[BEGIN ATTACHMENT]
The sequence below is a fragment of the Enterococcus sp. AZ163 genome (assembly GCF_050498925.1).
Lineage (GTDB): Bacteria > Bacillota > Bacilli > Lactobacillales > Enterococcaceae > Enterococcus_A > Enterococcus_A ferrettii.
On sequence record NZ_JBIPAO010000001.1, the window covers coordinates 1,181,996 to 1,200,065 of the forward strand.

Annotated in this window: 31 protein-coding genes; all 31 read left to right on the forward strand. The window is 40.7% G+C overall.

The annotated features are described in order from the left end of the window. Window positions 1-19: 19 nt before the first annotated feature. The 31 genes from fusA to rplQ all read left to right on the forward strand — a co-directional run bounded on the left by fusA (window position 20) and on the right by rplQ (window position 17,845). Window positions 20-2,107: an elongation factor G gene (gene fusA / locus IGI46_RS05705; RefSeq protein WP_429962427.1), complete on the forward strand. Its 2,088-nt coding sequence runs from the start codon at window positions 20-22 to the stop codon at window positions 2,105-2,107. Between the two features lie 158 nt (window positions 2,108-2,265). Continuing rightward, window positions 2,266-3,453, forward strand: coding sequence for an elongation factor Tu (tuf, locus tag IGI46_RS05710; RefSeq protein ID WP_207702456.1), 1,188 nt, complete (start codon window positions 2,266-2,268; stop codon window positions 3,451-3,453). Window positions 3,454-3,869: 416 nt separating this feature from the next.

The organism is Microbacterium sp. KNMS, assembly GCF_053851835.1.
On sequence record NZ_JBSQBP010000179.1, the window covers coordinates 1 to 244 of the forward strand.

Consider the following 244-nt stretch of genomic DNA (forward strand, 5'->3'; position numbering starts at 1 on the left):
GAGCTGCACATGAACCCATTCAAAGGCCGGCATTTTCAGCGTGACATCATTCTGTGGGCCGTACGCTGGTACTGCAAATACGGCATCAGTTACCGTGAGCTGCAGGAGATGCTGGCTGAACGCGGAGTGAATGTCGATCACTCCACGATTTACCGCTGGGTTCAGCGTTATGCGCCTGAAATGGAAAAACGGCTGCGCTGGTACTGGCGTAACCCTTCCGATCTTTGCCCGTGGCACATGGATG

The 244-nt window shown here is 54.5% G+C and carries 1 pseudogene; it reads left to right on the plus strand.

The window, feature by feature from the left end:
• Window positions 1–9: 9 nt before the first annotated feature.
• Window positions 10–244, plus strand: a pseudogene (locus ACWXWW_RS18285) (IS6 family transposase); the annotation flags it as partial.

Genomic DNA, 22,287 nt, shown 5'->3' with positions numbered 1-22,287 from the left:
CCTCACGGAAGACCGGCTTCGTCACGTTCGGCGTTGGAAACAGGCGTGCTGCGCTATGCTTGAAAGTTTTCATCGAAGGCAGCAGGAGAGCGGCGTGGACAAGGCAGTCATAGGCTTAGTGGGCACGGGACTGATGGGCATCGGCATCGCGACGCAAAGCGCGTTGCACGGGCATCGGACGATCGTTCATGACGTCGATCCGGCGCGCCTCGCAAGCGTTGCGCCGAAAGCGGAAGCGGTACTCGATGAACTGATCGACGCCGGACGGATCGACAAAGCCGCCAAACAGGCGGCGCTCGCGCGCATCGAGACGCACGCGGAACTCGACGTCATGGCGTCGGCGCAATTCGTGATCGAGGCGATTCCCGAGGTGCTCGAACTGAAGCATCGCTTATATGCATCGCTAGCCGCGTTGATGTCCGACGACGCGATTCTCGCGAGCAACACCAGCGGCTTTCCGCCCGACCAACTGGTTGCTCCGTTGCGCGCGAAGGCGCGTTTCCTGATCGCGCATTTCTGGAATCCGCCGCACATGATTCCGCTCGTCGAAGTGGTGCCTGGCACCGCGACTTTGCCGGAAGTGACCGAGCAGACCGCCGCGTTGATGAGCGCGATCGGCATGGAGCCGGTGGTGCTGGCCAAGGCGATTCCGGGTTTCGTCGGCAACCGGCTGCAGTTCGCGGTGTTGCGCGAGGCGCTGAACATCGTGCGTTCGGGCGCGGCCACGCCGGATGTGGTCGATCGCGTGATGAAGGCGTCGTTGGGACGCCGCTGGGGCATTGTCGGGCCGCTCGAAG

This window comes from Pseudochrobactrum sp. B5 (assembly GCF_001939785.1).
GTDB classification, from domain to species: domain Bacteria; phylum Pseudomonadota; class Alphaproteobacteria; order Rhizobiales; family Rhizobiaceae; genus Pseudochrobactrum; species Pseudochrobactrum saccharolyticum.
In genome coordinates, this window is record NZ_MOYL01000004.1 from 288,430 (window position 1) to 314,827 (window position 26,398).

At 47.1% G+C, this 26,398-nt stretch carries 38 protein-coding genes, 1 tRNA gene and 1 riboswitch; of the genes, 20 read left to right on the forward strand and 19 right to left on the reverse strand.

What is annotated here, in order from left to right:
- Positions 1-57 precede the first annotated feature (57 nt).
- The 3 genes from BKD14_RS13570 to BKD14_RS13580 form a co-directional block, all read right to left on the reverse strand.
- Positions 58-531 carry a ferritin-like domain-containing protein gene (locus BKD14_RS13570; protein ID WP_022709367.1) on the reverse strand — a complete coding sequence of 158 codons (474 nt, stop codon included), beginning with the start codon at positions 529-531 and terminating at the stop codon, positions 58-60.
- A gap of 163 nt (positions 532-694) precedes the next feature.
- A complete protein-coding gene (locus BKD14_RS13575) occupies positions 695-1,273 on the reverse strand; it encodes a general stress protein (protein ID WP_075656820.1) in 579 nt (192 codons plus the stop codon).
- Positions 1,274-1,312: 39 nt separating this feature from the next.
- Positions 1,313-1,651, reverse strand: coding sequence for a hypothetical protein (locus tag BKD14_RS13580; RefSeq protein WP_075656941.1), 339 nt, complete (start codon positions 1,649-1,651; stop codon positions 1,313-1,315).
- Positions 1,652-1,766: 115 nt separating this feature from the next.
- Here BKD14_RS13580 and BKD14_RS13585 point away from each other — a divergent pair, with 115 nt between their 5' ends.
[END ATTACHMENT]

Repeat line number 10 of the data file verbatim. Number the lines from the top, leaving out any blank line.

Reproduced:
The 244-nt window shown here is 54.5% G+C and carries 1 pseudogene; it reads left to right on the plus strand.